Gowri Arun, principal consultant at RK Swamy BBDO, an advertising agency in Mumbai that produces urban and rural market indices, adds that although rural India’s population is three times larger than in urban areas, “the market is not three times the size and is not homogenous.” The larger areas that companies have to cover in rural India disproportionately increase logistics costs, she says.
It wasn’t just distribution and refrigeration issues that caused Coca-Cola to stumble in India. The company also erred in adopting the low price-point strategy that many other foreign consumer-goods companies were using at the time to sell their products in rural India. “People think Indian consumers want low-priced products,” says Kapoor. “There cannot be a bigger myth. They want good-quality products at a reasonable price.”
Kapoor points out that between the time that Coke left India (because of disagreements over government regulations) and its reentry, it was common practice for rural consumers to pay one rupee more for packaged beverages to cover the cost of keeping them chilled. “How can anyone say they are price-sensitive consumers?” he asks.
The High Cost of a Low Price
Yet about seven years ago, Coca-Cola set out to woo rural consumers by halving the price of a 200-milliliter (seven-ounce) bottle to Rs. 5 (11 cents). Rs. 5 is a “psychological price point,” according to Arun of RK Swamy BBDO. A price greater than Rs. 5 means a consumer has to “break a Rs. 10 note.”
At the time, Coca-Cola claimed the low price spurred sales. Today, a Coca-Cola spokesperson says, “The real thought behind the 200-ml bottle is to get people in rural India used to this packaged beverage.”
But among the problems, according to Kapoor, was that Coca-Cola advertised the lower price on billboards and in print media. Indian retailers found themselves arguing with customers, who wanted the drink for Rs. 5 and were unwilling to pay the extra rupee for refrigeration, he says.
Meanwhile, a price war erupted as rival PepsiCo matched the Rs. 5 price. Both firms have since dropped the strategy, however, and let prices for their 200-ml sodas rise up to around Rs. 8, though the rivalry remains as intense as ever: PepsiCo India grew its beverage business more than 32% in 2009, its highest volume growth in recent years, making it the fastest-growing beverage company in the country for the second consecutive year, according to company marketing.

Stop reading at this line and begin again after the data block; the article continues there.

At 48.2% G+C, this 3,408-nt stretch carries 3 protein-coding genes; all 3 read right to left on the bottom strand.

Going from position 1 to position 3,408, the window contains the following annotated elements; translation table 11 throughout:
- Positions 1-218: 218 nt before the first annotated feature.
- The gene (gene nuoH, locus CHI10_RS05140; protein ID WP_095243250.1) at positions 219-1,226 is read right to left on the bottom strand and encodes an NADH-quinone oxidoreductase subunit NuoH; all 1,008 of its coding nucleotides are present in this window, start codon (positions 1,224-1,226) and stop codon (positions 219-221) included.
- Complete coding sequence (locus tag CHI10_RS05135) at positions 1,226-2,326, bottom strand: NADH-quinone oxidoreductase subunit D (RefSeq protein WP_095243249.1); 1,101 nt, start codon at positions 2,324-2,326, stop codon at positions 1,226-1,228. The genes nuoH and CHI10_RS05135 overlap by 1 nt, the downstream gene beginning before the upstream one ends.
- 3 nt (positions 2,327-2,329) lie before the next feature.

Yet Zhang, who has analyzed priced wars in China extensively, says the Rs. 5 experience shouldn’t make Coca-Cola or other companies fear entering into price wars in the future. Despite what many Western companies believe, he says, a price war can be an effective business strategy but must be managed well and works best in fragmented markets in which consumers are price sensitive.
In any case, there seems to be no easy way for Coca-Cola to woo rural consumers with pricing strategies. “The price barrier has definitely been a problem in rural India,” concedes a spokesperson for Coca-Cola India. “Soft drinks that come in a glass bottle have to be returned to bottling plants, and no mechanism can provide such drinks at a cheap cost due to freight charges. We are now looking at alternative packaging and how to organize distribution.”
Nabankur Gupta helped develop the low-priced Videocon brand of televisions and other white goods in India before becoming CEO of Nobby Brand Architects, a brand consulting firm in Mumbai. He argues in favor of going to a 150-ml bottle to woo rural Indian consumers, arguing that it is consistent with their drinking habits. Lassi, India’s popular yogurt drink, is usually consumed in 300-ml or 350-ml tumblers, but tea or soft drinks are served in small glasses, he says. He notes that reducing sizes has worked well for shampoo manufacturers supplying India’s rural and semi-urban markets with small sachet packs.
Of Drinks and Dreams
The psychological impact of pricing is just one part of the bigger basket of intangible considerations that MNCs often struggle to manage in rural India. Another one is the power of a brand’s image, which might draw consumers to buy one product while making them shun another. Indian consumers are “emotional,” according to Kapoor. “Only 50% of what is consumed is what goes in the mouth and in the stomach; the other 50% goes in the mind and heart.”